Keynote Speaker



"Ubiquitous learning analytics for adaptive and authentic instruction"


By Professor Kinshuk, Associate Dean of Faculty of Science and Technology, NSERC/iCORE/Xerox/Markin Industrial Research Chair - School of Computing and Information Systems, Athabasca University, Canada




Dr. Kinshuk is Associate Dean of Faculty of Science and Technology, and Full Professor in the School of Computing and Information Systems at Athabasca University, Canada. He also holds the NSERC/iCORE/Xerox/Markin Industrial Research Chair for Adaptivity and Personalization in Informatics, funded by the Government of Canada, Government of Alberta, and by industries. He earned his PhD from De Montfort University, United Kingdom. His work has been dedicated to advancing research on the innovative paradigms, architectures and implementations of online and distance learning systems for individualized and adaptive learning in increasingly global environments. Areas of his research interests include learning analytics; learning technologies;, mobile, ubiquitous and location aware learning systems; cognitive profiling; and, interactive technologies.
With more than 370 research publications in refereed journals, international refereed conferences and book chapters, he is frequently invited as keynote or principal speaker in international conferences (28 in past five years) and visiting professor around the world (18 in the past five years in Chile, China, Hong Kong, Finland, Italy, Japan, and Taiwan). He has been twice awarded the prestigious fellowship of Japan Society for the Promotion of Science (2008 and 2013). He has also been invited as guest editor of 9 special issues of international journals in the past five years, and continues to serve on a large number of editorial boards of prestigious journals and program committees of international conferences. He has also served on review panels for grants for the governmental funding agencies of various countries, including the European Commission, Austria, Canada, Hong Kong, Israel, Italy, the Netherlands, Qatar, Taiwan and the United States. He also has a successful record of procuring external funding over 11 million Canadian dollars as principal and co-principal investigator.
In his on-going sustained professional activities, he has initiated professional movements at international and national levels. At the international level, he is Founding Chair of IEEE Technical Committee on Learning Technologies, and Founding Editor of the Educational Technology & Society Journal (SSCI indexed with Impact Factor of 1.171 according to Thomson Scientific 2012 Journal Citations Report). At the national level, he is Founding Chair of the New Zealand Chapter of ACM SIG on Computer-Human Interaction, and Past President of the Distance Education Association of New Zealand.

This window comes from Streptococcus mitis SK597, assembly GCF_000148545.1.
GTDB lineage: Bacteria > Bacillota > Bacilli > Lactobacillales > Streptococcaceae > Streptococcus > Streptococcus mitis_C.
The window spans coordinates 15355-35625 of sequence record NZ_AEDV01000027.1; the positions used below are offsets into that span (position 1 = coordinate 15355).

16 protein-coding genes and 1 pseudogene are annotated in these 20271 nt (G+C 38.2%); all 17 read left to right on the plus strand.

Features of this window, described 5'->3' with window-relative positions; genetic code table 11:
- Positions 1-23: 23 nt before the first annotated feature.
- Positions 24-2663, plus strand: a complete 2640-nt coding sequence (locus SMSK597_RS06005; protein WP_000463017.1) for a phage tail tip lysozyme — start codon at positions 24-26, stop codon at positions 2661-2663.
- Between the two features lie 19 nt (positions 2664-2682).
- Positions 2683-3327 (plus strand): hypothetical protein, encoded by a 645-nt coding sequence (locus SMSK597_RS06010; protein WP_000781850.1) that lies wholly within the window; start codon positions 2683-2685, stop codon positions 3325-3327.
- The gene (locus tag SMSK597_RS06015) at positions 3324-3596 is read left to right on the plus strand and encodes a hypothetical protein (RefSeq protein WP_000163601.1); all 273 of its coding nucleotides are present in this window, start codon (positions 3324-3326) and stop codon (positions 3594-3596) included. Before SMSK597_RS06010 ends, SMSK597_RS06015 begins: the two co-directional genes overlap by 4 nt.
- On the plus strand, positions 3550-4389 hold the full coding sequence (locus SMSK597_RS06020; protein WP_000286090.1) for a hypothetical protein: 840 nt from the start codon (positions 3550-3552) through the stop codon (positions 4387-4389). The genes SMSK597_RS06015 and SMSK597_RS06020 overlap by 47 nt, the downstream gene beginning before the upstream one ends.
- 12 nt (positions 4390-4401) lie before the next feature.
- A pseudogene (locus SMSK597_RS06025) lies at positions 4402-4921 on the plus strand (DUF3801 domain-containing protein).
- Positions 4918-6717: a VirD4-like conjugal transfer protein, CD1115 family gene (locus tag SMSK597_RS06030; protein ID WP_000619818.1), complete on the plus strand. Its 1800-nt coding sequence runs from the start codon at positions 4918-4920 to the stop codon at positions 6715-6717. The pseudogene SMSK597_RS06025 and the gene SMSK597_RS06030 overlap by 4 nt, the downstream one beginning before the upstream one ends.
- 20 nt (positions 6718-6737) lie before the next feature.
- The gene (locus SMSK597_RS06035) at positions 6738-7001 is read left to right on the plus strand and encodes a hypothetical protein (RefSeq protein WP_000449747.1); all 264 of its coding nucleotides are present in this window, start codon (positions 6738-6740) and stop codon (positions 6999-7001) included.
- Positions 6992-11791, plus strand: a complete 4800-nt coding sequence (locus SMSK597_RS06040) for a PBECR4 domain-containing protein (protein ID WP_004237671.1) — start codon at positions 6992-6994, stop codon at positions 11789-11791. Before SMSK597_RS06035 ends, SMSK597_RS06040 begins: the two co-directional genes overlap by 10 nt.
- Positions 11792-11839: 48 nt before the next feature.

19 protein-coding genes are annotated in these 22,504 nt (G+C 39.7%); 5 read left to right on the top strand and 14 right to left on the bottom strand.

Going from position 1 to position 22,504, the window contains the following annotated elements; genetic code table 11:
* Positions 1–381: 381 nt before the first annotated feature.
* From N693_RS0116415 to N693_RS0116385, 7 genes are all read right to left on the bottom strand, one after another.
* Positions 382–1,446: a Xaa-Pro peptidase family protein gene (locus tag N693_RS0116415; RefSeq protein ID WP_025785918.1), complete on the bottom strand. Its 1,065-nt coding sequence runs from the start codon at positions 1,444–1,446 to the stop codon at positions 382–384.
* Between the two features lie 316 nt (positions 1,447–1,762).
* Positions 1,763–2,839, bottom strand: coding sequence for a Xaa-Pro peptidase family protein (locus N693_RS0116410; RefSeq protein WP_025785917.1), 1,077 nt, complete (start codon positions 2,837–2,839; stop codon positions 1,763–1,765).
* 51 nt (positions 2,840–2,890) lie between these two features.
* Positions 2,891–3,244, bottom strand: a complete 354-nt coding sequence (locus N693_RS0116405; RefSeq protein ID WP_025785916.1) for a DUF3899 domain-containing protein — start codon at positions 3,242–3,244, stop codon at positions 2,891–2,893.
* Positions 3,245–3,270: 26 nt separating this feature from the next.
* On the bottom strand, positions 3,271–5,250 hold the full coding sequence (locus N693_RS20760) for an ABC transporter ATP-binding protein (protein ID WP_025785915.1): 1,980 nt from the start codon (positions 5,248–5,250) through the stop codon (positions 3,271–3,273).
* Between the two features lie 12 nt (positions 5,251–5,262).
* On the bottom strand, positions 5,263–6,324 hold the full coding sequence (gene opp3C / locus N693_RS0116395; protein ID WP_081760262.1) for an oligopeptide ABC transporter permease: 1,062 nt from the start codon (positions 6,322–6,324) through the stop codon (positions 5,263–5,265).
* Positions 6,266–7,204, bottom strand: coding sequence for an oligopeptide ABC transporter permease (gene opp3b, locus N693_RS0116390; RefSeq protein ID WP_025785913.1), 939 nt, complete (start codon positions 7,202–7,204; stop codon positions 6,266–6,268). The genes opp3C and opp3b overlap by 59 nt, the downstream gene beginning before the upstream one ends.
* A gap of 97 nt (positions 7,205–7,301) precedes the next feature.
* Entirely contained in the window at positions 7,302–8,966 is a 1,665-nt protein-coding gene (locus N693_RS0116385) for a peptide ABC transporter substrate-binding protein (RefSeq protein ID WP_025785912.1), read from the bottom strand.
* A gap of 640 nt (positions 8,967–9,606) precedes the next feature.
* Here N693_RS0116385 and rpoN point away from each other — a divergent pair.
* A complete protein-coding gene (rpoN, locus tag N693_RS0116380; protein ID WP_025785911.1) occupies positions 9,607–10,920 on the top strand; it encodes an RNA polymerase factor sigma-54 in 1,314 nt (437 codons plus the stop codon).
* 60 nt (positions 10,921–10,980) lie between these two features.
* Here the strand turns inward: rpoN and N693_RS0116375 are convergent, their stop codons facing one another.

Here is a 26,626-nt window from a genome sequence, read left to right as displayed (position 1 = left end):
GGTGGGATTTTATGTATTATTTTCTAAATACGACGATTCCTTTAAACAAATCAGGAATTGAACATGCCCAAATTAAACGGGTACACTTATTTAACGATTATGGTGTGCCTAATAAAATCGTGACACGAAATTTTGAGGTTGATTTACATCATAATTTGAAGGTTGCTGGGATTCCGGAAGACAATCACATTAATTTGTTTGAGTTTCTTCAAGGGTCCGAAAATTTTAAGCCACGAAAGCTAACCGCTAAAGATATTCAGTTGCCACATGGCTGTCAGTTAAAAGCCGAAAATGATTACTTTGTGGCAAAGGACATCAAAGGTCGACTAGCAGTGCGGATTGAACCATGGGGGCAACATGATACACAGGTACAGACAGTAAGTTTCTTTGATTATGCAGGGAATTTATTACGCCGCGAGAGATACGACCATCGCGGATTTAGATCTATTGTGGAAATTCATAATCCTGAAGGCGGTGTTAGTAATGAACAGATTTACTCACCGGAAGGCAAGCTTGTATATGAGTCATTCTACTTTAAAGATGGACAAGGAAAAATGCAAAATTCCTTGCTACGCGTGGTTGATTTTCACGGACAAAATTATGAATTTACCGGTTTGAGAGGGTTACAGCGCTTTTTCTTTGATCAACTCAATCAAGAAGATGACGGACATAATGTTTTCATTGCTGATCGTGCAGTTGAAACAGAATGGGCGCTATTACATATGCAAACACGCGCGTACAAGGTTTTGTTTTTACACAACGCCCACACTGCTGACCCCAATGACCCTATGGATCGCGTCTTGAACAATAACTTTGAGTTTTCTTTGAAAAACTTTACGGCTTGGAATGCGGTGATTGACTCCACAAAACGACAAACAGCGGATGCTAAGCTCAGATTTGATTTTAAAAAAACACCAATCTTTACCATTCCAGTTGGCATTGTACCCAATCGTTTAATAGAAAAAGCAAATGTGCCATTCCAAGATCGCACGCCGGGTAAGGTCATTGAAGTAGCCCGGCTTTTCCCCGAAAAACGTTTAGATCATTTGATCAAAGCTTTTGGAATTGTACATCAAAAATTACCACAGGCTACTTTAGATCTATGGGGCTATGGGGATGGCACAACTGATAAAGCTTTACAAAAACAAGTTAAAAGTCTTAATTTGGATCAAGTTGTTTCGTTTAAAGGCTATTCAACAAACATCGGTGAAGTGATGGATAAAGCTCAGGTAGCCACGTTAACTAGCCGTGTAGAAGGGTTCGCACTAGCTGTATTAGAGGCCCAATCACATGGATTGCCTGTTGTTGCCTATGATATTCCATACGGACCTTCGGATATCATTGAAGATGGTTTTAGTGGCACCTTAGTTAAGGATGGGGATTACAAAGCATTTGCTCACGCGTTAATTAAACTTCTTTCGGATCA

There is greater awareness in educational system regarding benefits authentic learning experiences bring to the learning process. As a result, ubiquitous educational environments have started to gain acceptance in mainstream education. These environments break the boundaries of the classroom and enable learning to take place in the contexts where learners are able to relate with the learning scenarios in their own living and work environments. While these environments enable extremely powerful learning experiences for the learners, they demand highly complex teacher intervention techniques for providing appropriate support to the learners in real-time. This talk will focus on an emerging area of "ubiquitous learning analytics" that gleans real-time information from learners' immediate context, caters for any ambiguities or temporary absence of certain information, makes sense of information by analyzing patterns of real-time vs. historical learner profile, and enables teachers to intervene in both individual and group learning processes that are taking place in authentic environments. With particular focus on adaptive learning, the talk will explore the diminishing boundaries of formal and informal learning, and the potential of location-dependent context-sensitive approaches that are emerging as successor of Web 2.0 paradigm.



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